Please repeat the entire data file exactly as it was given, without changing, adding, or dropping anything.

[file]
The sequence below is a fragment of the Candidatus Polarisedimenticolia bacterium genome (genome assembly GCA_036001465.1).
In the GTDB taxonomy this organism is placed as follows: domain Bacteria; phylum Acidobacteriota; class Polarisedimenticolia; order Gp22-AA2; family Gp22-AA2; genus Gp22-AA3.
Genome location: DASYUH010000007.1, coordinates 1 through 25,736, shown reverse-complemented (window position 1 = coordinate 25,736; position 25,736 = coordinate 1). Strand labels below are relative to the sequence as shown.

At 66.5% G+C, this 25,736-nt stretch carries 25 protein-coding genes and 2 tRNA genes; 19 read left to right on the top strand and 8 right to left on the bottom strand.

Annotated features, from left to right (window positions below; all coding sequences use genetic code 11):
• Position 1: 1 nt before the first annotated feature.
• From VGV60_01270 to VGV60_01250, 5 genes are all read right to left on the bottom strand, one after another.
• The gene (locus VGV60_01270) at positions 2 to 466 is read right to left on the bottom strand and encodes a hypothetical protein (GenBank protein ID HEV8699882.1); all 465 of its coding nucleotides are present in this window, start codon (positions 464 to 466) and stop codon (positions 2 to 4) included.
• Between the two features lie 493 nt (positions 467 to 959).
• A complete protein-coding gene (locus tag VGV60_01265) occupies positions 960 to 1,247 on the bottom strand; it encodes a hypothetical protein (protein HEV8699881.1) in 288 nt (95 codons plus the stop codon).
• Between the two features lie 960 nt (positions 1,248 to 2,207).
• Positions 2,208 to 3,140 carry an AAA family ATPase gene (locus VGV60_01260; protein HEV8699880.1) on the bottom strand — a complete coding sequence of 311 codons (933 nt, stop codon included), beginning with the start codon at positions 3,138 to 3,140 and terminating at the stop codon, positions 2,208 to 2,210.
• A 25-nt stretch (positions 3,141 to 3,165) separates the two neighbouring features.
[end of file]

The sequence below is a fragment of the Candidatus Polarisedimenticolia bacterium genome (genome assembly GCA_036001465.1).
In the GTDB taxonomy this organism is placed as follows: domain Bacteria; phylum Acidobacteriota; class Polarisedimenticolia; order Gp22-AA2; family Gp22-AA2; genus Gp22-AA3.
Genome location: DASYUH010000007.1, coordinates 1 through 25,736, shown reverse-complemented (window position 1 = coordinate 25,736; position 25,736 = coordinate 1). Strand labels below are relative to the sequence as shown.

At 66.5% G+C, this 25,736-nt stretch carries 25 protein-coding genes and 2 tRNA genes; 19 read left to right on the top strand and 8 right to left on the bottom strand.

Annotated features, from left to right (window positions below; all coding sequences use genetic code 11):
• Position 1: 1 nt before the first annotated feature.
• From VGV60_01270 to VGV60_01250, 5 genes are all read right to left on the bottom strand, one after another.
• The gene (locus VGV60_01270) at positions 2 to 466 is read right to left on the bottom strand and encodes a hypothetical protein (GenBank protein ID HEV8699882.1); all 465 of its coding nucleotides are present in this window, start codon (positions 464 to 466) and stop codon (positions 2 to 4) included.
• Between the two features lie 493 nt (positions 467 to 959).
• A complete protein-coding gene (locus tag VGV60_01265) occupies positions 960 to 1,247 on the bottom strand; it encodes a hypothetical protein (protein HEV8699881.1) in 288 nt (95 codons plus the stop codon).
• Between the two features lie 960 nt (positions 1,248 to 2,207).
• Positions 2,208 to 3,140 carry an AAA family ATPase gene (locus VGV60_01260; protein HEV8699880.1) on the bottom strand — a complete coding sequence of 311 codons (933 nt, stop codon included), beginning with the start codon at positions 3,138 to 3,140 and terminating at the stop codon, positions 2,208 to 2,210.
• A 25-nt stretch (positions 3,141 to 3,165) separates the two neighbouring features.